The cabinets for my 
Tannoy Monitor Gold 15'


The cabinets in my listening room. As you can see they are home made 200 Litre 
"Tannoy York Rectangular" design. They are  improved copy's of the original Tannoy York design that had some design flaws.
The original York had some problems with the side, front and back panel resonances, cabinet rigidness and distribution angle of the HF section.
Also damping of the original York was insufficient, the sound was somewhat coloured in mids and highs and a little muddy in the lows.
The original York was a reflex system, this cabinet is closed.

 

Below the open 200 Litre cabinets.
Used materials: plain wood beams, water resistant plywood for the walls, a little chipwood board as wall support. Bitumen, cork, kramforac, industrial wool, furniture wool, foam and sand are used as damping materials. Two component paints are used to seal the wood of the cabinet, also veneer is used to complete the exterior.  These cabinets are closed airtight and have no port or horn. They are 1.20M high and weight per cabinet is approx. 100 Kg.

The primary damping material, bitumen (used on roofs) and cork cannot be seen, because they are fixed directly to the walls of the cabinet. The kramforac is as you can see mounted on the wooden beams, leaving a small air gap between primary and secondary damping method. In the room between these two there is some industrial wool applied to avoid acoustic resonance. The main front/back brace consists of 5 beams joint together and 0.5 cm shorter as the distance between front and back that gives the opportunity to get tension between the front and the back panel to keep these panels as quiet as possible. The blue foam strip on the brace is to avoid resonances, that is also applied later at the connection panels. The tube in top is a foam tube to keep the third damping method in place. As you can see on top of the back there is a hole for the connection panel.

Here we are at the next stage, the third damping method, industrial wool is loosely applied in the lower section of the cabinet. The cross over unit and the connection panel are mounted. As you can see here the cabinet has a small stand.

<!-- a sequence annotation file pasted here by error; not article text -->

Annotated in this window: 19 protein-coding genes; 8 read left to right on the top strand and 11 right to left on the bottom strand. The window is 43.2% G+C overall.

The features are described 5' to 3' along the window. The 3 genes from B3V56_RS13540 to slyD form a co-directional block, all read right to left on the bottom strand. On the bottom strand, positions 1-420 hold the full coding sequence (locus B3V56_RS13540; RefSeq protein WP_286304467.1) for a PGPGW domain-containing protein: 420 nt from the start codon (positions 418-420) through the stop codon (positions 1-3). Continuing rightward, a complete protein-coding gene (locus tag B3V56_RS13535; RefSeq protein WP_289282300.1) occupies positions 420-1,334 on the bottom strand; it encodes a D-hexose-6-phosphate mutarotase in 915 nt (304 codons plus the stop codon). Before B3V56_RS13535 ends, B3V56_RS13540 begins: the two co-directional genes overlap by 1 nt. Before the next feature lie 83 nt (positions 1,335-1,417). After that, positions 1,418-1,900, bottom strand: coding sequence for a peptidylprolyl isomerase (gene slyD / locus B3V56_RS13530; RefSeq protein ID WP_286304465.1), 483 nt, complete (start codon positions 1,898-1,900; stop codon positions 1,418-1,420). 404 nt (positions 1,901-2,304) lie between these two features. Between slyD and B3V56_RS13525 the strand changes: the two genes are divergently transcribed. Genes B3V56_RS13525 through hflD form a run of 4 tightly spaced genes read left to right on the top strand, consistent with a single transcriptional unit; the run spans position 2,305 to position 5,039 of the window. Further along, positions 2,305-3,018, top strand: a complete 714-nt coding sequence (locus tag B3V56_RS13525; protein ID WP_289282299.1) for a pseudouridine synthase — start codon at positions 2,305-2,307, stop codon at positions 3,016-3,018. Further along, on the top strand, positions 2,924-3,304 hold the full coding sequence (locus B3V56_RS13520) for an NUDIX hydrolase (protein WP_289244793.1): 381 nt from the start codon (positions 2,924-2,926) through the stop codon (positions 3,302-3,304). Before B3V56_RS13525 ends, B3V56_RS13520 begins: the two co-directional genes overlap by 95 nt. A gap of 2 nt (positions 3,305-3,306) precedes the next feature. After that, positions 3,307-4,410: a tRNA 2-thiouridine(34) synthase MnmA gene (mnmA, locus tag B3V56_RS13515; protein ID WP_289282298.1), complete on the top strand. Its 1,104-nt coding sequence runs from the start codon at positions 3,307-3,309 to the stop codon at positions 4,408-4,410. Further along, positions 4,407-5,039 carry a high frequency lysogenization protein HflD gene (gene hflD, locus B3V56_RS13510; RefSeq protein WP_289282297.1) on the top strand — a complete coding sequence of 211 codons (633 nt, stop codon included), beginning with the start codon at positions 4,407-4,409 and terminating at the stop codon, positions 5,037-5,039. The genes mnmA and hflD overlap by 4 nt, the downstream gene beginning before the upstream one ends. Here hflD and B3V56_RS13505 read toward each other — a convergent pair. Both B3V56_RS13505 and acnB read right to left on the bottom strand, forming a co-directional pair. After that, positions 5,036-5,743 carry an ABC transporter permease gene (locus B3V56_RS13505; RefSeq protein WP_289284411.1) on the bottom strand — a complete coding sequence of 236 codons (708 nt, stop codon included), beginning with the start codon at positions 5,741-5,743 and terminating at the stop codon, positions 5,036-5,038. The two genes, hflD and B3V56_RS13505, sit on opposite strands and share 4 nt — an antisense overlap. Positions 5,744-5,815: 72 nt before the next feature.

What you cannot see is that the back panel in fact consists of 3 glued and screwed together panels and is filled with sand between layer 2 and 3, also you cannot see: the back is also braced above the connection panel. 

A detail of the modified cross over unit mounted on the main bracing.

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The third damping method: industrial wool.

The completed situation. The wool is loosely applied and as you can see the foam tube keeps the wool in top. The grey stuff is some other type of wool that is used in chairs, it is used only to surround the speaker unit, as a sort of treshold to avoid standing waves in the cabinet, it has a significant different damping factor compared to the other materials.

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Now the front with the mounted speaker can be joined together with the cabinet. As you can see there is some damping material fixed already around the speaker unit, this is not yet the final situation. The holes for the bracing screws are applied with special airtight kit and later after the screws are mounted, with silicone kit. Silicone kit is easely removable in case of corrections to be made afterwards.

 

Above the front of the cabinet with the sealed screws of the speaker. On the lower part of the front you can see the four huge screws of the brace covered with silicone glue as sealing. These screws join front and brace under tension. The four slotted screws surrounding the speaker unit are used to join primary and secondary part of the front panel. On top the certification label with serial # of the unit.

 

A later modification of the cabinets: xover placed on the back. Also you can see here the extra backpanel with the sandfilled part and the marble bar at the top.

Now in mai 2017 these cabinets are disassembled and taken out of use. I will build new cabinets, smaller and different. I will post here when completed. It was quite interesting disassembling these cabinets and see how well they were constructed, no wonder they sounded so well, in fact a pity to scrap them.

 

Finally finish the front with cloth and name tags. 
 

 

Read on at the previous page, click here.


Hans Hilberink / PE1MMK CAE - 1970-1996-2001/12-05-2003/15-05-2017.